memory as the leading edge of a time space continuum

The present moment is the only moment you experience. It is digital. The present moment goes into memory as a digital copy and it remains that way. Our awareness moves forward in time. That displacement in time makes it impossible to experience past moments. That perception of a moment becoming old is just a perception. That "old" moment is in memory; intact, exactly bit-for-bit as it was when we experienced it. All that is required for that moment to be experienced again is to move our position in time. Because everything is in memory, we can do that.

V. The Relationship Between Awareness And Memory

1. Absorbtion of the Present Environment into Memory

As we move through life awareness stays in the present. Our model of a human computer, consisting of memory space and awareness, is shown here:

Diagram 6: Memory Space and Processor Awareness

The processor is shown by the black dot at the center of the envrionment. The processor operates from fixed location within memory space. The surrounding memory space is the processor's environment. The human mind is made up of awareness, as represented by the processor, and the environment, as represented by accessible memory.

2. How Memory Absorbs Reality

As each moment passes, it moves from being experienced in the present into the past. First the moment is experienced as the present. Then it gets absorbed into long term memory as the past.

You can think of this as the present moment being filed away into long term memory intact. The human experience has depth in time. We will not experience it until afterlife, but our entire history is in memory all the time.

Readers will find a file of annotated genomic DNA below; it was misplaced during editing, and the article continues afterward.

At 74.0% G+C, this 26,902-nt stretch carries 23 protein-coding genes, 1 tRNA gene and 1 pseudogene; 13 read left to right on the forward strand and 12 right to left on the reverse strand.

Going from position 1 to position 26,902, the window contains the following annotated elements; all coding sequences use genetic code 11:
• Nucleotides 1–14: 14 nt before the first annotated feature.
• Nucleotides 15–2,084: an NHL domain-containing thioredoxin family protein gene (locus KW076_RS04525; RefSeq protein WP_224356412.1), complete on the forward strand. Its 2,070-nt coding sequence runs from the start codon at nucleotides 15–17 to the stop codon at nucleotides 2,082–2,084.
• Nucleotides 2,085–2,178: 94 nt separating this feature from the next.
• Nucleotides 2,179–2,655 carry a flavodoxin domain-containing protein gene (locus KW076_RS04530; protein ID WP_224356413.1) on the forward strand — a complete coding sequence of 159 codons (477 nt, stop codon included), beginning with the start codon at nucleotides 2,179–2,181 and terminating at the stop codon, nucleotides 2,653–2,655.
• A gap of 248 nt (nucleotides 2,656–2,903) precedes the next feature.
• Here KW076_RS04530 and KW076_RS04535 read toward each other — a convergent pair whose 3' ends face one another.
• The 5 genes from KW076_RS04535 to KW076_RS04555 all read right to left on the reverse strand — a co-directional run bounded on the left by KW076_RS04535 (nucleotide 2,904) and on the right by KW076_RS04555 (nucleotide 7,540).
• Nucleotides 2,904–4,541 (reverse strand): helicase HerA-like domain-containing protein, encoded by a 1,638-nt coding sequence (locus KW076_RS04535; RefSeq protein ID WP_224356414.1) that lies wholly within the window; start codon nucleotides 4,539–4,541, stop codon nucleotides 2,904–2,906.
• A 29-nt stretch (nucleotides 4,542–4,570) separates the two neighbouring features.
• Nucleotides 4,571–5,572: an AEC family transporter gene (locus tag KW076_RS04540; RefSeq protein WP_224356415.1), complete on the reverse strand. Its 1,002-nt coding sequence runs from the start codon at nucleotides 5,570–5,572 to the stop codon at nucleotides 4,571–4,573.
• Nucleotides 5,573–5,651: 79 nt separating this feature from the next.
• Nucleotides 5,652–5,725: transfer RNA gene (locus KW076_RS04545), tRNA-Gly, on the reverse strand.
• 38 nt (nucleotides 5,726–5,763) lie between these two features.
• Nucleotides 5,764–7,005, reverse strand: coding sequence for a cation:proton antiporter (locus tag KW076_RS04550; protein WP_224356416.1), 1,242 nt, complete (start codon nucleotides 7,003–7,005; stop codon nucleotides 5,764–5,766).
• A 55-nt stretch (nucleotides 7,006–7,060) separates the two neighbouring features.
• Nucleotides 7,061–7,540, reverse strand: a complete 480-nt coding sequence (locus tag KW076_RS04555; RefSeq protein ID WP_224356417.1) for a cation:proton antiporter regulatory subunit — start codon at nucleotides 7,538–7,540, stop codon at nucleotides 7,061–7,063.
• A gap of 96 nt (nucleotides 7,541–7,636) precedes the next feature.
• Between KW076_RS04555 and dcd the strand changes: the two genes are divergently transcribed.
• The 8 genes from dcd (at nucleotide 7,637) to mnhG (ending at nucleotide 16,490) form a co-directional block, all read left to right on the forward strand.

The illustration below shows this happening. This shows how reality gets absorbed into long term memory. Reality is absorbed in its entirety. Every detail of the environment gets absorbed and filed into long term memory. We do not notice this happening. It happens automatically. The environment around us is already in memory when we experience it. As you experience the outside world, it is absorbed into memory. The act of experiencing a moment and absorbing it into memory are exactly the same thing as shown here:

how memory absorbs reality

Each reality is filed away in memory on each beat of the clock. There is no evidence that memories of past moments are thrown away by the mind. On the contrary, the overwhelming evidence is that memories of the past are retained by the mind. The fact that you cannot remember a moment of the past as you experienced it the first time does not invalidate this concept. It merely means that you are unable to remember it at this time. Elderly people can recall in great detail moments that occurred 50, 60, or even 70 years ago. Does this mean that the mind retains certain memories and discards others?

I think not. The mind retains all memories intact. Humans memory is all consuming. Like a computer, we retain information absorbed into memory. A computer does not discard information in memory. Likewise human memory does not discard information either. Humans retain experiences. All of them. Nothing is discarded. Everything is in memory all the time.

Reality is being filed in memory as we move through time. As we move forward in time, the next reality is being filed as we go. This is not a recording of reality. It is reality. It is intact as we experienced it. Experiencing reality is filing it away in memory. We experience only the front edge of a time-space continuum that exists within everyone.

3. Afterlife Is An Explosion Of Awareness Throughout Memory

As we approach the end of life we have everything in memory. We have every moment in memory exactly as it was when we experienced it the first time. It is three dimensional, not flat like a movie. This is the potential we carry with us as we move through life. This is the potential we have with us at our last moment of life. At the end of life, awareness explodes everywhere throughout memory.